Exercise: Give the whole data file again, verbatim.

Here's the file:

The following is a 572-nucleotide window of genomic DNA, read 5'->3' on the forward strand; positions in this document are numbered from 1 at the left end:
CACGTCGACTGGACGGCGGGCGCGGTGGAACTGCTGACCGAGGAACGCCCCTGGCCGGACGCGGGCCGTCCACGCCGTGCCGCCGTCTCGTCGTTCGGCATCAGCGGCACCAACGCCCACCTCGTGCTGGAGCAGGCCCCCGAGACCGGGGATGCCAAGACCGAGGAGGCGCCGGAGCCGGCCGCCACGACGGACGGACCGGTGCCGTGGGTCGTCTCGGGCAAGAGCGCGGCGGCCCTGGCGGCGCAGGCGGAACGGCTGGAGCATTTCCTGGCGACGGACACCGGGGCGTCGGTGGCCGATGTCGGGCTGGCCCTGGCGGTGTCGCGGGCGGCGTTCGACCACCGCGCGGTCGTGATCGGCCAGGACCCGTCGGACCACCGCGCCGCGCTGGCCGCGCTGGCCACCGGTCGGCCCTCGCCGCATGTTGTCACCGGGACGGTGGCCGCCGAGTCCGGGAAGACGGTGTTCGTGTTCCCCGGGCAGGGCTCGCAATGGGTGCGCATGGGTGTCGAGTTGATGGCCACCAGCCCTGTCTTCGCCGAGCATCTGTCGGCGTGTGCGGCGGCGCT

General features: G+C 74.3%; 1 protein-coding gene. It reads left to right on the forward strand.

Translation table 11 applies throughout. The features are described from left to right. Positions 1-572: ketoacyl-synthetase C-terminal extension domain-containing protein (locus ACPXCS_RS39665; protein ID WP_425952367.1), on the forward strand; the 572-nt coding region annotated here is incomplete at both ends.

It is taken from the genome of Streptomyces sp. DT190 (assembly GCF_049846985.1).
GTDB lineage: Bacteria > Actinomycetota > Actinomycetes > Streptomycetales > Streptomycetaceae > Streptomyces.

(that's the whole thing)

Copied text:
The following is a 572-nucleotide window of genomic DNA, read 5'->3' on the forward strand; positions in this document are numbered from 1 at the left end:
CACGTCGACTGGACGGCGGGCGCGGTGGAACTGCTGACCGAGGAACGCCCCTGGCCGGACGCGGGCCGTCCACGCCGTGCCGCCGTCTCGTCGTTCGGCATCAGCGGCACCAACGCCCACCTCGTGCTGGAGCAGGCCCCCGAGACCGGGGATGCCAAGACCGAGGAGGCGCCGGAGCCGGCCGCCACGACGGACGGACCGGTGCCGTGGGTCGTCTCGGGCAAGAGCGCGGCGGCCCTGGCGGCGCAGGCGGAACGGCTGGAGCATTTCCTGGCGACGGACACCGGGGCGTCGGTGGCCGATGTCGGGCTGGCCCTGGCGGTGTCGCGGGCGGCGTTCGACCACCGCGCGGTCGTGATCGGCCAGGACCCGTCGGACCACCGCGCCGCGCTGGCCGCGCTGGCCACCGGTCGGCCCTCGCCGCATGTTGTCACCGGGACGGTGGCCGCCGAGTCCGGGAAGACGGTGTTCGTGTTCCCCGGGCAGGGCTCGCAATGGGTGCGCATGGGTGTCGAGTTGATGGCCACCAGCCCTGTCTTCGCCGAGCATCTGTCGGCGTGTGCGGCGGCGCT

General features: G+C 74.3%; 1 protein-coding gene. It reads left to right on the forward strand.

Translation table 11 applies throughout. The features are described from left to right. Positions 1-572: ketoacyl-synthetase C-terminal extension domain-containing protein (locus ACPXCS_RS39665; protein ID WP_425952367.1), on the forward strand; the 572-nt coding region annotated here is incomplete at both ends.

It is taken from the genome of Streptomyces sp. DT190 (assembly GCF_049846985.1).
GTDB lineage: Bacteria > Actinomycetota > Actinomycetes > Streptomycetales > Streptomycetaceae > Streptomyces.